The internet is more fickle now than it used to be. One wonders if Lil B, the guy who said being Based was about positivity and not “being afraid,” would have come across the same way in the schizophrenic and irreverent Trump era. Nephew, however great he may be, is an outgrowth of the Trump era — the inane, shocking, mouth-covering American epoch where the president headed a birther movement about the Black man before him, where Alex Jones spends time with superstar podcasters, and where anti-vaccine theories and fake statistics are disseminated with glee. Nephew has created the genre of “Reddit rap,” where rappers spit conversational bars that belong on a message board about whether or not Jay-Z is in the Illuminati. Nephew isn’t only expressing himself, he’s shouting from within a red-pill maze he can’t escape. Like his friend and frequent collaborator Rx Papi, who is doing a bid for reasons that are unclear, Nephew is uneasy and paranoid while also sounding serious with his pronounced tone of voice and well-spoken but hoarse delivery. (Papi seems to be in good spirits: He called in from IG live once to tell Nephew that although he is jail, he is “eating better than these niggas.”)
When I ask Ten what makes Nephew better than everyone else, he replies plainly: “He is saying shit other niggas are scared to say.” Nephew’s biggest hit to date is “American Tterroristt,” a nine-minute song where he riffs on everything from the violence he would inflict on Christopher Columbus and Santa Claus, Will Smith’s dog in I Am Legend, the government writing the Bible, and the rapper Cassidy and his street life (or lack thereof). To see RXK Nephew is to see oafishness mixed with heartbreak. Yes, it is crass to hear Nephew say, “Swine Flu, Ebola, COVID-19, what’s different?” But his heartbreak is relatable when he says, “You saying I got to die just to meet Jesus? It’s a fucked up world with fucked up people.” “Tterroristt” is Nephew at his best: Heartbreaking while punching up against the laws of man that were passed down without our knowledge. Nephew remembers recording the song. Well, sort of: “I was drinking Henny on the couch, getting fucked up and blacking out.”
The appropriateness of Nephew’s conspiracy rap songs is complicated. At times, his style of humor can be so abrasive and edgy that it becomes off-putting to some. In August, a song leaked where he rapped about his ex-girlfriend who had recently passed away from an overdose. Nephew denies any malice. “I recorded that before she died,” he says. “It was a misunderstanding. I was affected by what happened to her too. I was sad when I found out she died.” On top of that, on the No Jumper podcast, Nephew recently joked about Barack Obama being Hawaiian before he was Black: “Tell me what is his name, Barack Obama, and he was from Hawaii when they made it a state. He got no connection to us. He’s from an island, bro.” That said, Nephew is often hilarious. There was the time when he said Papoose was a bozo on “Been Them Boyz,” or when he tried to speak Spanglish on “Dominican Plug,” or that time he said his girl is thick like Dwayne “The Rock” Johnson. Rappers don’t need to follow what is acceptable socially; all they’re required to do is rap well. And Nephew, however, red-pilled he may be, is the best rapper alive right now.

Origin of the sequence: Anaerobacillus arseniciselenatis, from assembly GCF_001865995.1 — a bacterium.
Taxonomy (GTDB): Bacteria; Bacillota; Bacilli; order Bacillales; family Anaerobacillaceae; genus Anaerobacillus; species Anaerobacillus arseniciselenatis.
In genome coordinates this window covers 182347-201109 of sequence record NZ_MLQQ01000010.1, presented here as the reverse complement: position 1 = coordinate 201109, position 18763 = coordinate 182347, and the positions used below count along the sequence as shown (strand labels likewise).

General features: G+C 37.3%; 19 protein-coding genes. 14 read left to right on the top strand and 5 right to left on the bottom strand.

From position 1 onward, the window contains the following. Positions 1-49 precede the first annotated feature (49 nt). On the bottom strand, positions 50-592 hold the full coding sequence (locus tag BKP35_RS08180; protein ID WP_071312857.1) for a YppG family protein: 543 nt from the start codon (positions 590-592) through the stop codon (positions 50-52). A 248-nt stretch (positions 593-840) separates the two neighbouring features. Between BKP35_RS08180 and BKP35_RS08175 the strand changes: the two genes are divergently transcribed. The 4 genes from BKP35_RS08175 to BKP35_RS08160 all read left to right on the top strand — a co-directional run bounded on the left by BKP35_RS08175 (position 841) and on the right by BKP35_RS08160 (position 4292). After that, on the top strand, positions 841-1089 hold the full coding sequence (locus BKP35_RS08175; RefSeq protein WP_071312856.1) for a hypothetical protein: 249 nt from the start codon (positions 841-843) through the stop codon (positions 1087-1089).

“I’m not saying what I am saying to prove facts, I’m just saying it because this is my truth,” Nephew tells me. “It’s rapping. This is my shit.” Nephew brings up a good point about who he is. There are biases and blind spots in standardized testing and normal curricula. I remember never reading anything about the Tulsa Riots in my textbooks growing up. That’s a key part of history that the American education system doesn’t talk about. I once had a teacher tell us that slaves weren’t treated as poorly as images make it seem. When the people meant to teach you are covering up the atrocities and true stories of our history, it makes sense for precocious kids to start questioning what is told to them on the mainstream news. Nephew exists in those question marks. His ability to question American dogma and combine his conspiracy theories with humor has endeared him to leftist political communities on Twitter. My friends Will Menaker and Felix Biederman of the leftist politics podcast Chapo Trap House are fans.
Nephew is an artist and not a teacher. He’s based in the margins of doubt, pain, and the loss of innocence that comes when a Rochester kid is forced to grow up on his own with a lack of resources in his home and his neighborhood. 2021 was the deadliest year in Rochester’s history, with 81 murders on record. Nephew’s existentialism and paranoia is a product of the capitalist black hole that American cities like Rochester are put in. It’s a symptom of the lack of protection that the American government gives to small and poor cities, not the problem itself. “I been on my own since I was a kid,” Nephew tells me after the weekend is over. “Always been that way. My mom left when I went to jail. My grandma raised us, but I was out here, on my own.”
At the show on Broome Street, I’m somewhat surprised at how much Nephew looks like a conventional rapper onstage. Internet rappers often do not have the formal training to impress you when you are watching them live. Nephew avoids that trap with his height, his energy, and a crew that is rapping just as hard as he is. (Slitherher, his sister, goes in.) Nephew’s excellent stage presence is undeterred by poor audio and a two-minute halt to take care of a sick fan that had fallen. Dressed in a black bomber jacket and an all-black Yankee hat, the mania of Nephew’s crew and his bark on stage is reminiscent of watching Odd Future perform for the first time. After the show, I lose contact with Nephew until the next day, when I stop by the Airbnb to retrieve my lost jacket. When I ask if he has time to talk some more, he says not right now. Soon, he’s out of sight and back on the run to release more music. “I dropped six tracks yesterday,” he tells me. “This is what I do.”